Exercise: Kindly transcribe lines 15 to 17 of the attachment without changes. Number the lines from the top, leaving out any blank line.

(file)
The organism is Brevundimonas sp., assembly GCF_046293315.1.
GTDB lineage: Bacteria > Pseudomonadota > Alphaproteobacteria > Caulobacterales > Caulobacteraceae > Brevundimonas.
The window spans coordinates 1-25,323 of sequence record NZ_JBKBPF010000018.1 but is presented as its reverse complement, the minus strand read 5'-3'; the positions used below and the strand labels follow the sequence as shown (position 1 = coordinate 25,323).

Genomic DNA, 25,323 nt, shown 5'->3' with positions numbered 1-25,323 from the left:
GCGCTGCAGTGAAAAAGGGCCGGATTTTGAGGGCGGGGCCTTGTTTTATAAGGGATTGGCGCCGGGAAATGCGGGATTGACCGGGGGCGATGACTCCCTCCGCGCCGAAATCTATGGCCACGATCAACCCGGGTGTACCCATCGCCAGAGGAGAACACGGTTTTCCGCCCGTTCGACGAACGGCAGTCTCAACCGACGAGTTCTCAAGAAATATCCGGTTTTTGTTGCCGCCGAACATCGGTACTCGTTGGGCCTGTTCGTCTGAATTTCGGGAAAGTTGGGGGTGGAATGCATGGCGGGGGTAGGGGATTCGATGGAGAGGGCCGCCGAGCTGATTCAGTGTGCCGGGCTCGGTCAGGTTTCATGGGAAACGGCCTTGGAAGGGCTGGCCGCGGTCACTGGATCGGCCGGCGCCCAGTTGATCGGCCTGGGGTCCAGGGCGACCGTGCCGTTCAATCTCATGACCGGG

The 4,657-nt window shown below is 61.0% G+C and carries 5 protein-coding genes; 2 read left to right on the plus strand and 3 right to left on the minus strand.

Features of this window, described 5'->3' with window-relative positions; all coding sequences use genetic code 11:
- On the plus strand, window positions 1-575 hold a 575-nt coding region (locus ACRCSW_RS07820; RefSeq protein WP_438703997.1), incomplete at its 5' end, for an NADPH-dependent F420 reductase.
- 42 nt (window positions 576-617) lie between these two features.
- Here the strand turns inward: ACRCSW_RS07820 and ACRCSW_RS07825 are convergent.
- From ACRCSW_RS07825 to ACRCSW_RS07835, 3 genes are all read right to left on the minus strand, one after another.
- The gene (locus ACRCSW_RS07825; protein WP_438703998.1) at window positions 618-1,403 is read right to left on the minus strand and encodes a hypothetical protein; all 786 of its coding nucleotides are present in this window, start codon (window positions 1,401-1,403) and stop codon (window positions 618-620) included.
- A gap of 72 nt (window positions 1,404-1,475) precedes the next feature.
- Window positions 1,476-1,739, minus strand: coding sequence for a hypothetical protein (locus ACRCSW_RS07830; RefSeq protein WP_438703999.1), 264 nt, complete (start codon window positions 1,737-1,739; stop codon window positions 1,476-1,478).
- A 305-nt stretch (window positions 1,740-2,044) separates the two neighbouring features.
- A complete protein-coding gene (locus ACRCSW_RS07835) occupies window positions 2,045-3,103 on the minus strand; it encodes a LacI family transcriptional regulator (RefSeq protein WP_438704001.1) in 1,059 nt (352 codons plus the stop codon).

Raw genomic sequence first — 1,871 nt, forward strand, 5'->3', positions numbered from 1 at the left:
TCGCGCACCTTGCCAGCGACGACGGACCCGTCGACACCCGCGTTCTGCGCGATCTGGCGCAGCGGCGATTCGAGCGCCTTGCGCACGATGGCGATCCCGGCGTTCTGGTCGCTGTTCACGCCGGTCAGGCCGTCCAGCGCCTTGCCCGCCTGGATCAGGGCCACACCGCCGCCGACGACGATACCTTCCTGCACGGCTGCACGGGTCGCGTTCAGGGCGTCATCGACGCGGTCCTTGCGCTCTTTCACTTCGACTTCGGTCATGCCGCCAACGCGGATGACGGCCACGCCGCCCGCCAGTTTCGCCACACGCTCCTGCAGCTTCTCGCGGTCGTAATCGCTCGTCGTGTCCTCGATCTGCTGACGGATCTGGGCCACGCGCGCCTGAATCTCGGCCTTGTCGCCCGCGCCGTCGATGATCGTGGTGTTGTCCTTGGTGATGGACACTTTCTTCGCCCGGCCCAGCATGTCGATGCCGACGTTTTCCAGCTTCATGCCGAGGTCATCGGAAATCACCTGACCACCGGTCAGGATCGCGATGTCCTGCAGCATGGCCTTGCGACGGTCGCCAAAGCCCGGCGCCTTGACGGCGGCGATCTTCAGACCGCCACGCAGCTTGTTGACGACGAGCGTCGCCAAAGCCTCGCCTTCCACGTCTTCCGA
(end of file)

- A 305-nt stretch (window positions 1,740-2,044) separates the two neighbouring features.
- A complete protein-coding gene (locus ACRCSW_RS07835) occupies window positions 2,045-3,103 on the minus strand; it encodes a LacI family transcriptional regulator (RefSeq protein WP_438704001.1) in 1,059 nt (352 codons plus the stop codon).

Raw genomic sequence first — 1,871 nt, forward strand, 5'->3', positions numbered from 1 at the left: